Andrew P. Conkey is an assistant professor of Mechanical Engineering at Texas A&M University at Qatar. He has been a member of the Vibration Institute for over 15 years and has conducted research on the application of fiber optic interferometers for machinery rresponse measurements. He earned a BSME degree from Texas A&I University, and MSME and Ph.D. degrees from Texas A&M.

 

Contributors


Bill Stark, P.E., Principal, Bath Engineering

Mr. Stark is a licensed Professional Engineer in Texas, with over 15 years of project engineering and management in petrochemical plant design and construction. He earned degrees in Electrical Engineering and Computer Engineering from the University of Missouri at Columbia and an MBA from Texas A&M University at Corpus Christi.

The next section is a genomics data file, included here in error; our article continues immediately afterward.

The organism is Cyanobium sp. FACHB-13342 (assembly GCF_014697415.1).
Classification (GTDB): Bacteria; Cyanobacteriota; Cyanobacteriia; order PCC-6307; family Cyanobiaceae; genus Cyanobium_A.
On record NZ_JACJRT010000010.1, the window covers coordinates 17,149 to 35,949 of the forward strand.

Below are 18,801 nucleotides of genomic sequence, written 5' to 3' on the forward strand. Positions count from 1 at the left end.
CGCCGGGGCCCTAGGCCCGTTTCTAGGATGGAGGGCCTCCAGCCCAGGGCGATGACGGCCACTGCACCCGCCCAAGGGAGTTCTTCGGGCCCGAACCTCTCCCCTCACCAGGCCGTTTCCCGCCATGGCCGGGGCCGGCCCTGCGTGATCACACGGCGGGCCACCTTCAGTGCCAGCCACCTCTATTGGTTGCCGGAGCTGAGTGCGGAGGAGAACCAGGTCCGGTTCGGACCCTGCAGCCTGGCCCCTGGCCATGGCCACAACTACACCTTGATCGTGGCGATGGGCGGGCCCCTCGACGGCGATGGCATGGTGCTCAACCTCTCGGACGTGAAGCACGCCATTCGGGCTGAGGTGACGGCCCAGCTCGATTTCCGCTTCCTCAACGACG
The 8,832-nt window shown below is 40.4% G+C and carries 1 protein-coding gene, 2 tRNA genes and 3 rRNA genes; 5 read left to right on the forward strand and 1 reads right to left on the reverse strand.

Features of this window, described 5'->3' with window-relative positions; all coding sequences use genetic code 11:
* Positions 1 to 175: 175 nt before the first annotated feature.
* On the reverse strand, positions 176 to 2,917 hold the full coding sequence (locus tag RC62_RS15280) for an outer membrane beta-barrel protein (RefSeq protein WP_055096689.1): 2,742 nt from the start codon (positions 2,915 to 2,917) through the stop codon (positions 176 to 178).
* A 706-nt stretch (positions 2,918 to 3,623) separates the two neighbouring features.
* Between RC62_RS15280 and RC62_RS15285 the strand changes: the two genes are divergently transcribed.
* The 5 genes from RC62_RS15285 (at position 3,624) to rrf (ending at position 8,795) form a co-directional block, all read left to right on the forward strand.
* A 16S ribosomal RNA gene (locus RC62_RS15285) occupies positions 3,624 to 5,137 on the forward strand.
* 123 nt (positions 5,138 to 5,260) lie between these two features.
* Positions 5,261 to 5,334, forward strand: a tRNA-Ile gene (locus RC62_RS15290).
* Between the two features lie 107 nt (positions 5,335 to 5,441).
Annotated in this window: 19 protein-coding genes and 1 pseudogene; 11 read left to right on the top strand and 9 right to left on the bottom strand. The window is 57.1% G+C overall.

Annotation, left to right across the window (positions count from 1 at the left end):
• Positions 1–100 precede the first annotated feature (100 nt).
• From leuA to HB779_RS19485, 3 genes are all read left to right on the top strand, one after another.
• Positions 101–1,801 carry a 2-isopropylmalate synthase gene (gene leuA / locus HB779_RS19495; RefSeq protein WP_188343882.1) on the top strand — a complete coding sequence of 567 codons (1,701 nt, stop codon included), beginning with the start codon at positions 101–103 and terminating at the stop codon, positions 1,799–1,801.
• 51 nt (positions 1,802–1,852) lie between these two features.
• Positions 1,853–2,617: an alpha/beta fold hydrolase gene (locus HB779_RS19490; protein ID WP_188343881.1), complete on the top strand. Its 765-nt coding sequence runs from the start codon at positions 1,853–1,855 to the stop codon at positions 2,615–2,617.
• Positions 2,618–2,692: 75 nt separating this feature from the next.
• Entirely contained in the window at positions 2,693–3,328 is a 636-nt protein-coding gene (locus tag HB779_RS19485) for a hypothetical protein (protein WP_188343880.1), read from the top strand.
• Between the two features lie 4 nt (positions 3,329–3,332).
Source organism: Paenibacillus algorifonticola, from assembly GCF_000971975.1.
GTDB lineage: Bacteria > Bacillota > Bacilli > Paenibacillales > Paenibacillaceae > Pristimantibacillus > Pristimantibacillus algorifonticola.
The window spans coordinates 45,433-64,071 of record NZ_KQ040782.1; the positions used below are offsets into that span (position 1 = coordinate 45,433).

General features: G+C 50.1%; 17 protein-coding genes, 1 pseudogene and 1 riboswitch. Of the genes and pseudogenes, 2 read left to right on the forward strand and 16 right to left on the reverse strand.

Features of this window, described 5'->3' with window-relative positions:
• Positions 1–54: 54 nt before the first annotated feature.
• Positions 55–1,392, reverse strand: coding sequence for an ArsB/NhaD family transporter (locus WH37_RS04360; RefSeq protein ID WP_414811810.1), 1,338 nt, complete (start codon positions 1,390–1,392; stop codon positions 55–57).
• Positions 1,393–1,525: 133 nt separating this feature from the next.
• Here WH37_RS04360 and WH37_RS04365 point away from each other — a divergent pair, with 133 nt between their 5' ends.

Julien Le Bleu, Jr., Principal Rotating Equipment Engineer, Retired


Mr. Le Bleu has more than 35 years of experience with critical industrial machinery, including 25 years as the Principal Rotating Equipment Engineer for Lyondell Chemicals in Lake Charles, Louisiana. He earned a B.S. degree from the University of Florida. Mr. Le Bleu is currently teaching machinery best practices to operators and maintenance personnel.


John W. Davis, President and Founder of WFM Associates


Mr. Davis is an established author and recognized authority on Lean Manufacturing. With an extensive background in products ranging from air conditioning and fractional H.P. motors to jet engines, helicopters and elevators, Davis has a broad range of experience in manufacturing and has consulted with numerous leading firms including Brunswick Corporation, Crane Pumps, CertainTeed Corporation, Rowe Manufacturing, JTB Furniture, and Defiance Metal Products.

Is My Machine Ok?

A Field Guide to Assessing Process Machinery

by Robert Perez and Andre Conkey

Chapter 14 Basic Vibration Analysis Part I


Introduction by Robert Perez